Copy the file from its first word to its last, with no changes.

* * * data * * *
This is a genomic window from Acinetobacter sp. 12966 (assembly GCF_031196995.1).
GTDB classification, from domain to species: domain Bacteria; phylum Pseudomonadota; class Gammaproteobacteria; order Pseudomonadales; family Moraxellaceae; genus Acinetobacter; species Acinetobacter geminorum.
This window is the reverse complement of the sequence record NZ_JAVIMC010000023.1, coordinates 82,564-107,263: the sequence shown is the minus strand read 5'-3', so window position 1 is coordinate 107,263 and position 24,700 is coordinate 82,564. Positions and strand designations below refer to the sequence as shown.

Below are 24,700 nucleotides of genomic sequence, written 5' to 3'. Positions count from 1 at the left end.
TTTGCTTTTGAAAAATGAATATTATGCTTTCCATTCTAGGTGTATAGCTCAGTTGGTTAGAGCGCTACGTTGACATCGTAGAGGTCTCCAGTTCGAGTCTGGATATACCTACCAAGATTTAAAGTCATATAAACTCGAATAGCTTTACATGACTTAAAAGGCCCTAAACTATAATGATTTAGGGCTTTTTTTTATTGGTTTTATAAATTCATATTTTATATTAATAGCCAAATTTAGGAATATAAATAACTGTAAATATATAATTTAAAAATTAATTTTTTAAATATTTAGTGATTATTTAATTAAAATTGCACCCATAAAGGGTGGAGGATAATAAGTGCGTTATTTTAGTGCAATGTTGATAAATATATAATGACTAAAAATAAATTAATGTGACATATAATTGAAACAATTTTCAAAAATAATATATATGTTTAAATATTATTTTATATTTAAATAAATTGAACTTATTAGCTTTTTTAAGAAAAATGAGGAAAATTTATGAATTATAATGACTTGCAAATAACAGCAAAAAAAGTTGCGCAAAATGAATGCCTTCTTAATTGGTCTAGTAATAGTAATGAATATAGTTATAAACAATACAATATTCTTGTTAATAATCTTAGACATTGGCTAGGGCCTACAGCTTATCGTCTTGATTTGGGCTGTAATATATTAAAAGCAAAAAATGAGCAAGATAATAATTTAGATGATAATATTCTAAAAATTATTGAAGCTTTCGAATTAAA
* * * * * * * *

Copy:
This is a genomic window from Acinetobacter sp. 12966 (assembly GCF_031196995.1).
GTDB classification, from domain to species: domain Bacteria; phylum Pseudomonadota; class Gammaproteobacteria; order Pseudomonadales; family Moraxellaceae; genus Acinetobacter; species Acinetobacter geminorum.
This window is the reverse complement of the sequence record NZ_JAVIMC010000023.1, coordinates 82,564-107,263: the sequence shown is the minus strand read 5'-3', so window position 1 is coordinate 107,263 and position 24,700 is coordinate 82,564. Positions and strand designations below refer to the sequence as shown.

Below are 24,700 nucleotides of genomic sequence, written 5' to 3'. Positions count from 1 at the left end.
TTTGCTTTTGAAAAATGAATATTATGCTTTCCATTCTAGGTGTATAGCTCAGTTGGTTAGAGCGCTACGTTGACATCGTAGAGGTCTCCAGTTCGAGTCTGGATATACCTACCAAGATTTAAAGTCATATAAACTCGAATAGCTTTACATGACTTAAAAGGCCCTAAACTATAATGATTTAGGGCTTTTTTTTATTGGTTTTATAAATTCATATTTTATATTAATAGCCAAATTTAGGAATATAAATAACTGTAAATATATAATTTAAAAATTAATTTTTTAAATATTTAGTGATTATTTAATTAAAATTGCACCCATAAAGGGTGGAGGATAATAAGTGCGTTATTTTAGTGCAATGTTGATAAATATATAATGACTAAAAATAAATTAATGTGACATATAATTGAAACAATTTTCAAAAATAATATATATGTTTAAATATTATTTTATATTTAAATAAATTGAACTTATTAGCTTTTTTAAGAAAAATGAGGAAAATTTATGAATTATAATGACTTGCAAATAACAGCAAAAAAAGTTGCGCAAAATGAATGCCTTCTTAATTGGTCTAGTAATAGTAATGAATATAGTTATAAACAATACAATATTCTTGTTAATAATCTTAGACATTGGCTAGGGCCTACAGCTTATCGTCTTGATTTGGGCTGTAATATATTAAAAGCAAAAAATGAGCAAGATAATAATTTAGATGATAATATTCTAAAAATTATTGAAGCTTTCGAATTAAA